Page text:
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writers, especially poets, are very liable to fall into. There is no help for it, but careful elaboration ; repeated and severe revision ; for it is an old maxim, that what is easy writing is hard reading. We suppose our author's principles of composition are expressed in the following pretty Lines on a Poetess, who was advised to write less rapidly.”

“ Her muse is like the bird, that roves

Through Eastern India's fragrant groves;
His trembling plumage burns in flight, –
A living rainbow, rare and bright!
And swifter as those pinions fly,
More warm the glow, more rich the dye;
But when, with slow and measured wave,
They fall upon the balmy air,
The bues his lightning-motion gave
Grow dim, and fade unnoticed there.
And when he furls those changeful wings,
All wearied with his glorious play,
Ah! one by one the shining rings
Of radiant color die away!
And dark and dull, you ne'er would know
The wealth of glory lost below;
That every shadowy plume you see,
Still wears its own resplendent hue;
And once again, unfurled and free,
Would flash its treasure on your view.
Her muse is like the sun-lit hird, -
Then bid her not its wanderings stay,
Lest all the light that flight has stirred,

Like bis, - in rest should die away.” Now this is all false philosophy, and a dangerous doctrine to get into a poet's head. No work for immortality was ever yet produced, either in poetry or art, without patient, unwearied toil; careful and scrutinizing revision ; laborious finishing, like that of a piece of sculpture. A thousand faults escape the sharpest eye in a first draft ; and a work with a thousand faults upon its head will hardly live long enough even to be rejected by posterity. Even Shakspeare, as the late inquiries have shown, worked up the noble passages in bis plays with the minutest and most anxious care. But there is no need to multiply authorities. The history of genius in poetry and art affords but one testimony, and whoever neglects its warning voice, will never have a place there.

We have spoken thus, because we are satisfied, that the author of this volume has every requisite for a poet of a very high order ; and such a person ought not to be spoken to in the language of undiscriminating flattery, as we fear has

pp. 239, 210.

been too generally the case. We are satisfied, that she has all the talent, imagination, and command of language, needful to enable her to confer honor on American literature ; but having, as we suppose she has, adopted wrong principles of composition, we have felt it to be our duty to allude to the defects which naturally spring from such principles and methods as hers.

But the lover of poetry will find in this volume many pieces marked by the utmost tenderness and delicacy. The sentiments of friendship, the love and longing for home in a strange land, and the impressions made on an imaginative mind by works of art, are frequently, in this volume, the themes of harmonious and beautiful strains. And, after all the deductions which we have thought proper to make above, there still remains enough poetry unassailable by criticism to fill a good-sized volume.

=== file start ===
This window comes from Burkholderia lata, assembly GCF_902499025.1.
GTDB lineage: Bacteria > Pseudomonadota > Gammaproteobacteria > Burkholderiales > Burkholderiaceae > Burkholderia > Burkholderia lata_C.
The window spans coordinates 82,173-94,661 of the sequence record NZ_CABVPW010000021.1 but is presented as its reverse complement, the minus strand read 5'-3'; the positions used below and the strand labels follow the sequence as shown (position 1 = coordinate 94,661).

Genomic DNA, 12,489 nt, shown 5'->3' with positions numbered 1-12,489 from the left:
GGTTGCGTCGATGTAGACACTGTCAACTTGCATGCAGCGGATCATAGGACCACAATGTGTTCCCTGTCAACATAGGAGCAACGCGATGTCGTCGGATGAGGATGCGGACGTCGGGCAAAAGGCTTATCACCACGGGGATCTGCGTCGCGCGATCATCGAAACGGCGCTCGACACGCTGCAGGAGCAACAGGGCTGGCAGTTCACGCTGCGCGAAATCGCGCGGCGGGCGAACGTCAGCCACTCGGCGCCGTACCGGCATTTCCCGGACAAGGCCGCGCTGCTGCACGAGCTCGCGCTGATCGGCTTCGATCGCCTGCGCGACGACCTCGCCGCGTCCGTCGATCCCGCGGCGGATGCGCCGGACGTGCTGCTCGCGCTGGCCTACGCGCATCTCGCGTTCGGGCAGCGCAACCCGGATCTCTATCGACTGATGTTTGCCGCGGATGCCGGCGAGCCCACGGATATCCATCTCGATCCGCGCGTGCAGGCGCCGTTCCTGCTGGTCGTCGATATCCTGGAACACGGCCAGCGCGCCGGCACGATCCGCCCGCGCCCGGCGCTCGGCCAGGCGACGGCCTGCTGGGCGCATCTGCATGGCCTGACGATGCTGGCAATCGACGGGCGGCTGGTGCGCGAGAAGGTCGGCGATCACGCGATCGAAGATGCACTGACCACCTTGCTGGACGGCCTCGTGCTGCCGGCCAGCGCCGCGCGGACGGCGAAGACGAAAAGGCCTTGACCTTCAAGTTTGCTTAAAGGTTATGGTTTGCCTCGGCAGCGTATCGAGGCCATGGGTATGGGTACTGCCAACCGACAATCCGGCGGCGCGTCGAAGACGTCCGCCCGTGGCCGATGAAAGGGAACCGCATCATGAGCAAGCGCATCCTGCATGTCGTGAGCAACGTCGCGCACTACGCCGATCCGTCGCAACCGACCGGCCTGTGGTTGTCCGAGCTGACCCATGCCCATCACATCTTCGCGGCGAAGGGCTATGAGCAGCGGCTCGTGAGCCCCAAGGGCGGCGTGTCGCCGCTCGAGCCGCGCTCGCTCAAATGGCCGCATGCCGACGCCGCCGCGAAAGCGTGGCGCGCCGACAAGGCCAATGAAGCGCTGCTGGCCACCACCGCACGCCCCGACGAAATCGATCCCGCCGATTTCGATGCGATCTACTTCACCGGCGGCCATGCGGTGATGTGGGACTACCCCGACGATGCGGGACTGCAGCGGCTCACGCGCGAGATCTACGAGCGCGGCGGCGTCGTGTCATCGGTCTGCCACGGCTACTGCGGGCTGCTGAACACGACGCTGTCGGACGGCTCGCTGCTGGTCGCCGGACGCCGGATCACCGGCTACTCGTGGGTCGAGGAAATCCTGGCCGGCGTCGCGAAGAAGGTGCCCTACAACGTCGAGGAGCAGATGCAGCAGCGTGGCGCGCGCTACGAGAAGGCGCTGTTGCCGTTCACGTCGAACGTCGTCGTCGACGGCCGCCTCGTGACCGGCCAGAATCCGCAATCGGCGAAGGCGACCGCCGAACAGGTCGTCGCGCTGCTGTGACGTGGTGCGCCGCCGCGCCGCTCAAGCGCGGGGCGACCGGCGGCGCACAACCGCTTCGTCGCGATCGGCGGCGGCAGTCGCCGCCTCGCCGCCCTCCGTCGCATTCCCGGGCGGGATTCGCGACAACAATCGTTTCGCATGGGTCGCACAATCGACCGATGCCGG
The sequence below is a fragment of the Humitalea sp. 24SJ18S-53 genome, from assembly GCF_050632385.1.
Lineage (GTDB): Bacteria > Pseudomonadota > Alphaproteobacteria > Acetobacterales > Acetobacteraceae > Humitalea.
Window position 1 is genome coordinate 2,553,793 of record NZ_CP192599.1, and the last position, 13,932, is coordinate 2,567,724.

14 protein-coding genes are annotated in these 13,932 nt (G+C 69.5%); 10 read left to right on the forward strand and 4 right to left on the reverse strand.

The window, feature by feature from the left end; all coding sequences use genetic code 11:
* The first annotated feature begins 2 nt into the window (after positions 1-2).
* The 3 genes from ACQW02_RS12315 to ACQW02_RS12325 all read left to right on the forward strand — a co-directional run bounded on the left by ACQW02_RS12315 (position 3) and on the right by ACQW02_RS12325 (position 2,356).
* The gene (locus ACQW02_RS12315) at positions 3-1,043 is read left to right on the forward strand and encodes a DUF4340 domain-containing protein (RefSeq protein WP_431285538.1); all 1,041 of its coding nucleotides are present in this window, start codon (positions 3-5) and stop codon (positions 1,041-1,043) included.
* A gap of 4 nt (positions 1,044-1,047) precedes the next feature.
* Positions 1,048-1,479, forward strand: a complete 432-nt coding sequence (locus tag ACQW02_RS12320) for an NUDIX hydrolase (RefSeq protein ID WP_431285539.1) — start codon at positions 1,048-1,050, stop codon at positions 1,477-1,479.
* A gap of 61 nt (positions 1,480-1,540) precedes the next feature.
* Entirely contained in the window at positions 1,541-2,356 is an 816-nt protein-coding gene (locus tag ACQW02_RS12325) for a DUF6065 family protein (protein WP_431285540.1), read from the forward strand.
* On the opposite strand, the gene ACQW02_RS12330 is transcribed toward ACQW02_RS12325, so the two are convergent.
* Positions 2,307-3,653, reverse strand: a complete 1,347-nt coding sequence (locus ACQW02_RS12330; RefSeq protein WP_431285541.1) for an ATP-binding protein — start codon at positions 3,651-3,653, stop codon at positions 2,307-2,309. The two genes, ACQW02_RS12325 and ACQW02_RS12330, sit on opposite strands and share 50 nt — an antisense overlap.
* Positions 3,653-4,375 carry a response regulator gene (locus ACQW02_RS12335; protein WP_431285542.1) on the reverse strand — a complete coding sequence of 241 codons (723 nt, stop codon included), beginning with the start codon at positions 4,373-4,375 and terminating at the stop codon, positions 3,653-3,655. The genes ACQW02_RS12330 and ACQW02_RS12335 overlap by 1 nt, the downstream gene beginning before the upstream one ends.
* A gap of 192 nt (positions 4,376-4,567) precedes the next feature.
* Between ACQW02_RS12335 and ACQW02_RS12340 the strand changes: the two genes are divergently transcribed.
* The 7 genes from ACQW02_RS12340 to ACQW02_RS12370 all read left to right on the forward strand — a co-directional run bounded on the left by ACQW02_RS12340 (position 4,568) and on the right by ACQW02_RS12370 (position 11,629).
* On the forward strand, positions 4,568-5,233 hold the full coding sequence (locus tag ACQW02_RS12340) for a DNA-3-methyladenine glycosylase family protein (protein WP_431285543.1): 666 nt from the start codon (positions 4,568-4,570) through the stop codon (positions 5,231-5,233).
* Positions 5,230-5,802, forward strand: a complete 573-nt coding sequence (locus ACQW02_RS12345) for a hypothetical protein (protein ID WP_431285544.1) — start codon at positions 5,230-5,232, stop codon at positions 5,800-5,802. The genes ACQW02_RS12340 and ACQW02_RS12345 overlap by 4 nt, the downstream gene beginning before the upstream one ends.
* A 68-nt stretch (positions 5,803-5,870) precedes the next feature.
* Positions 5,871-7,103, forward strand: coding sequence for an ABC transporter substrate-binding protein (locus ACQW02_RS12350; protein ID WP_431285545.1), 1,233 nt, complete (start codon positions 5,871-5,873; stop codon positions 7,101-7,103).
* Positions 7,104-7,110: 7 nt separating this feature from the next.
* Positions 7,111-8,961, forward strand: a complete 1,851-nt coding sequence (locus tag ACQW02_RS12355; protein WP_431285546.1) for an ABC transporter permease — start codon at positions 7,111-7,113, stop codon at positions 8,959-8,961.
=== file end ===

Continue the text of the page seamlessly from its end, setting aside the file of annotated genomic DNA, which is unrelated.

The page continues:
4. – 1. Elements of Modern Geography, with an Atlas. By

J. E. Worcester. Improved Edition. Boston : Da

vid H. Williams. 1839. 12mo. pp. 257. 2. Elements of Ancient Classical and Scripture Geogra

phy, with an Allas. By J. E. Worcester. Boston: David H. Williams, 12mo. pp. 74.

That a school-book of real merit, free from pretension and quackery, should be popular enough to be stereotyped for the third time, is a phenomenon the more interesting from its rarity. Mr. Worcester's well-known accuracy of research gives a value to his books, which all can understand and appreciate ; he has selected the most useful information, and condensed it into the smallest compass. Were all authors to imitate the excellent example he has set them, our lightened book-shelves would rejoice, though the sellers might repine. In such a literary millennium, the reviewer would be deprived of his favorite employment, and critiques, proh pudor! would degenerate into puffs.

In the Mathematical Geography, Mr. Worcester has, with much propriety, confined himself to a mere vocabulary of terms. The first steps of this science would be incomprehensible to the young students, for whose use these works are prepared. Even the simple problems of finding the latitudes and longitudes of places involve the whole science of Nautical Astronomy ; and the theory of the Earth's figure is of such abstruseness and intricacy, as to perplex the pro

foundest minds. Two of the greatest geometers alive have differed regarding it, and have hardly yet cooled, from one of the fiercest disputes in which the slate and pencil were ever exercised.

The Civil Geography forms the great bulk of the treatise, and needs not a repetition of our remarks in its praise. Why is it, that our popular lecturers have neglected this fertile field for flights of fancy, and one which has been such a favorite resort for the philosophic poet ?

The Physical Geography and the Statistical Tables are equally well arranged with the rest of the treatise, and a slight glance at them is sufficient to show, that, like the Civil Geography, they contain materials which an exuberant imagination might readily expand into an interesting and instructive volume ; or they might serve the meaner purpose of a stand, upon which some Sartor of science, some cutter-out of Lyceum Lectures, might exhibit to great advantage a varied assortment of his fancy articles.

5. Pebblebrook, and the Harding Family. Boston : B. H.

Greene. 1839. 12mo. pp. 207.

This book shows very considerable powers of thought, description, and delineation of character. It contains many shrewd, and even profound, observations on human life, and breathes very kindly and generous feelings. The character of the dyspėptic gentleman, and the account of his travels, - the adventures he meets with, and the personages who fall in his way,